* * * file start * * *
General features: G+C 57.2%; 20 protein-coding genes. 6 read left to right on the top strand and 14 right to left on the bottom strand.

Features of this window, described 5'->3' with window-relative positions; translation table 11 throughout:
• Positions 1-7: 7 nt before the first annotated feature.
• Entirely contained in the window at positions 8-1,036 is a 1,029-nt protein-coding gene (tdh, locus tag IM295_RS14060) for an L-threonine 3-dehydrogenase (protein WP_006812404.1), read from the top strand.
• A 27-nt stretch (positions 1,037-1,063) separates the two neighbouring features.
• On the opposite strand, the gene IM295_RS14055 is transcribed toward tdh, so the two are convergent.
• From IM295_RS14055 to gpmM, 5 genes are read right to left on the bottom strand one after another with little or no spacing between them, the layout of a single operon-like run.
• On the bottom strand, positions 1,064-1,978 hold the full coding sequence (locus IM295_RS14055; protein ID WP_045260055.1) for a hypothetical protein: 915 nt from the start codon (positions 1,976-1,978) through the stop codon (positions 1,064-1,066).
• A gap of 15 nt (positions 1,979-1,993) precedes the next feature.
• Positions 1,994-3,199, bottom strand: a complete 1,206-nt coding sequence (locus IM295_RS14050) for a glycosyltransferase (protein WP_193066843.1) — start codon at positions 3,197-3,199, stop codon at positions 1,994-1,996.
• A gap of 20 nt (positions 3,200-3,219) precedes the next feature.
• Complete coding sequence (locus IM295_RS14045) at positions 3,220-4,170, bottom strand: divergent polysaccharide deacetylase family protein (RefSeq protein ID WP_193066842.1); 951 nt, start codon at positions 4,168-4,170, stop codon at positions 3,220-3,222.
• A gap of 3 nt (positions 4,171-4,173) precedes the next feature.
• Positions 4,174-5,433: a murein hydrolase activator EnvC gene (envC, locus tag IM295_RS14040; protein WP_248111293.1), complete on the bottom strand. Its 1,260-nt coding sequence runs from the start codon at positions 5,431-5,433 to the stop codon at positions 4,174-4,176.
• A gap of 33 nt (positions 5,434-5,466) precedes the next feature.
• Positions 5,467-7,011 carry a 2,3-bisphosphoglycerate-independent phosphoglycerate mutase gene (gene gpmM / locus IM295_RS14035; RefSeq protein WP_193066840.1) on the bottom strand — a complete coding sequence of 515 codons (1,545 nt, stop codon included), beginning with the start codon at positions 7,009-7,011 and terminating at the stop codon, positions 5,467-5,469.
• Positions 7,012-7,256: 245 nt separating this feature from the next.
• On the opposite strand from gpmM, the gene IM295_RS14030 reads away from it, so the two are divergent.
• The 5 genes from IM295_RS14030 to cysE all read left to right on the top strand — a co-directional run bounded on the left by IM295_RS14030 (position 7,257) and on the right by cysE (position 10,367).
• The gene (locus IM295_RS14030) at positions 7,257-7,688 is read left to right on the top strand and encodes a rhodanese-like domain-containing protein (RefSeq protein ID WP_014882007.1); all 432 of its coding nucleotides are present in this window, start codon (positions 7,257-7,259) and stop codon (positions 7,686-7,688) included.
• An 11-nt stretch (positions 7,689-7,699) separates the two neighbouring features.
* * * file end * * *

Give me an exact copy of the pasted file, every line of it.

General features: G+C 57.2%; 20 protein-coding genes. 6 read left to right on the top strand and 14 right to left on the bottom strand.

Features of this window, described 5'->3' with window-relative positions; translation table 11 throughout:
• Positions 1-7: 7 nt before the first annotated feature.
• Entirely contained in the window at positions 8-1,036 is a 1,029-nt protein-coding gene (tdh, locus tag IM295_RS14060) for an L-threonine 3-dehydrogenase (protein WP_006812404.1), read from the top strand.
• A 27-nt stretch (positions 1,037-1,063) separates the two neighbouring features.
• On the opposite strand, the gene IM295_RS14055 is transcribed toward tdh, so the two are convergent.
• From IM295_RS14055 to gpmM, 5 genes are read right to left on the bottom strand one after another with little or no spacing between them, the layout of a single operon-like run.
• On the bottom strand, positions 1,064-1,978 hold the full coding sequence (locus IM295_RS14055; protein ID WP_045260055.1) for a hypothetical protein: 915 nt from the start codon (positions 1,976-1,978) through the stop codon (positions 1,064-1,066).
• A gap of 15 nt (positions 1,979-1,993) precedes the next feature.
• Positions 1,994-3,199, bottom strand: a complete 1,206-nt coding sequence (locus IM295_RS14050) for a glycosyltransferase (protein WP_193066843.1) — start codon at positions 3,197-3,199, stop codon at positions 1,994-1,996.
• A gap of 20 nt (positions 3,200-3,219) precedes the next feature.
• Complete coding sequence (locus IM295_RS14045) at positions 3,220-4,170, bottom strand: divergent polysaccharide deacetylase family protein (RefSeq protein ID WP_193066842.1); 951 nt, start codon at positions 4,168-4,170, stop codon at positions 3,220-3,222.
• A gap of 3 nt (positions 4,171-4,173) precedes the next feature.
• Positions 4,174-5,433: a murein hydrolase activator EnvC gene (envC, locus tag IM295_RS14040; protein WP_248111293.1), complete on the bottom strand. Its 1,260-nt coding sequence runs from the start codon at positions 5,431-5,433 to the stop codon at positions 4,174-4,176.
• A gap of 33 nt (positions 5,434-5,466) precedes the next feature.
• Positions 5,467-7,011 carry a 2,3-bisphosphoglycerate-independent phosphoglycerate mutase gene (gene gpmM / locus IM295_RS14035; RefSeq protein WP_193066840.1) on the bottom strand — a complete coding sequence of 515 codons (1,545 nt, stop codon included), beginning with the start codon at positions 7,009-7,011 and terminating at the stop codon, positions 5,467-5,469.
• Positions 7,012-7,256: 245 nt separating this feature from the next.
• On the opposite strand from gpmM, the gene IM295_RS14030 reads away from it, so the two are divergent.
• The 5 genes from IM295_RS14030 to cysE all read left to right on the top strand — a co-directional run bounded on the left by IM295_RS14030 (position 7,257) and on the right by cysE (position 10,367).
• The gene (locus IM295_RS14030) at positions 7,257-7,688 is read left to right on the top strand and encodes a rhodanese-like domain-containing protein (RefSeq protein ID WP_014882007.1); all 432 of its coding nucleotides are present in this window, start codon (positions 7,257-7,259) and stop codon (positions 7,686-7,688) included.
• An 11-nt stretch (positions 7,689-7,699) separates the two neighbouring features.